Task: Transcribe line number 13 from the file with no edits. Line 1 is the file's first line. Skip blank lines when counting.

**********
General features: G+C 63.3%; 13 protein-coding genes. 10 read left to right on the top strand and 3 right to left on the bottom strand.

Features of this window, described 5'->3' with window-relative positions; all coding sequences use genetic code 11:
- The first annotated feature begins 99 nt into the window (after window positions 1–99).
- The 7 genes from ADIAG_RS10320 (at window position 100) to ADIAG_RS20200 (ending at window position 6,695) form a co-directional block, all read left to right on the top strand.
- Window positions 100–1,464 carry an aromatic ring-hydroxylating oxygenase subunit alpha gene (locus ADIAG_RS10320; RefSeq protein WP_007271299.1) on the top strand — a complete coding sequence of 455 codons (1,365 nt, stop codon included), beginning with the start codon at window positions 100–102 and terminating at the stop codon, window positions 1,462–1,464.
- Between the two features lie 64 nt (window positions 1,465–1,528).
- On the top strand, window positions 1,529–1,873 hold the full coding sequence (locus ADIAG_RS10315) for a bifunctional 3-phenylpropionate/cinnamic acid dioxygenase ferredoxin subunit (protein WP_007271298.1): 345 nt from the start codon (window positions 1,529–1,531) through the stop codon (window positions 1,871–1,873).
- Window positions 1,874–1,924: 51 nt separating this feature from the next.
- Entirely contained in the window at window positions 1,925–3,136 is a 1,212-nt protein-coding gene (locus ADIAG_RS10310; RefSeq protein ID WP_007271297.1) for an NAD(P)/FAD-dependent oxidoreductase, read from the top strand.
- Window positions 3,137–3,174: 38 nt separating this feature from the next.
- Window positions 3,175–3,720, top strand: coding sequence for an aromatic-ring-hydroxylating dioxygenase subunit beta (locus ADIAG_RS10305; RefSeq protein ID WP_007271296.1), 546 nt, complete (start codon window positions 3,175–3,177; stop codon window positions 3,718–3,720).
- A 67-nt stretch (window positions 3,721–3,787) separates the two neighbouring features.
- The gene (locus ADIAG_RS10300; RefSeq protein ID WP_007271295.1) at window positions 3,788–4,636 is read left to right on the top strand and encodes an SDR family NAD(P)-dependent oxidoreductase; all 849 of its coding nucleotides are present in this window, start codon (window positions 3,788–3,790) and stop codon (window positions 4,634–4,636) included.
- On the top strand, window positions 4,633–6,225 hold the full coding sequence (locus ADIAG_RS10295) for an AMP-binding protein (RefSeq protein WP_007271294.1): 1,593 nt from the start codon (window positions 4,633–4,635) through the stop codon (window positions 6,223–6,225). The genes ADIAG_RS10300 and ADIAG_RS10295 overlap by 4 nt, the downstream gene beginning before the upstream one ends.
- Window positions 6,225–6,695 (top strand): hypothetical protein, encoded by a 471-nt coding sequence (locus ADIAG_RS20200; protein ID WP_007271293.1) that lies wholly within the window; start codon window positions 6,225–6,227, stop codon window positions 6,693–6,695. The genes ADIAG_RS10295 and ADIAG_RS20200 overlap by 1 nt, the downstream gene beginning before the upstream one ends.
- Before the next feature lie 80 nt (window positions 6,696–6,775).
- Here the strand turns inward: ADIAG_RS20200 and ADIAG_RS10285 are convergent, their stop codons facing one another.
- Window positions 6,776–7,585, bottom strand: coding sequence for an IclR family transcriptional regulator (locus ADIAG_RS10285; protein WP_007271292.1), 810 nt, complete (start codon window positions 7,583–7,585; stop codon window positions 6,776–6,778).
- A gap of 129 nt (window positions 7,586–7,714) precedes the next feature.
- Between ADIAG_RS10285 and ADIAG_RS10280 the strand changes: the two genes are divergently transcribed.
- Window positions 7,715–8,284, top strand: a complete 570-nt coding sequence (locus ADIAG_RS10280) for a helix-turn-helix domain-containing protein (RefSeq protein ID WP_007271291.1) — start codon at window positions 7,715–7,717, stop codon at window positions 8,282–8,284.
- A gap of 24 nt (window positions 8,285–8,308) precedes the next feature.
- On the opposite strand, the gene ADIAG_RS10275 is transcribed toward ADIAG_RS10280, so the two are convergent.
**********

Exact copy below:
- The gene (locus ADIAG_RS10300; RefSeq protein ID WP_007271295.1) at window positions 3,788–4,636 is read left to right on the top strand and encodes an SDR family NAD(P)-dependent oxidoreductase; all 849 of its coding nucleotides are present in this window, start codon (window positions 3,788–3,790) and stop codon (window positions 4,634–4,636) included.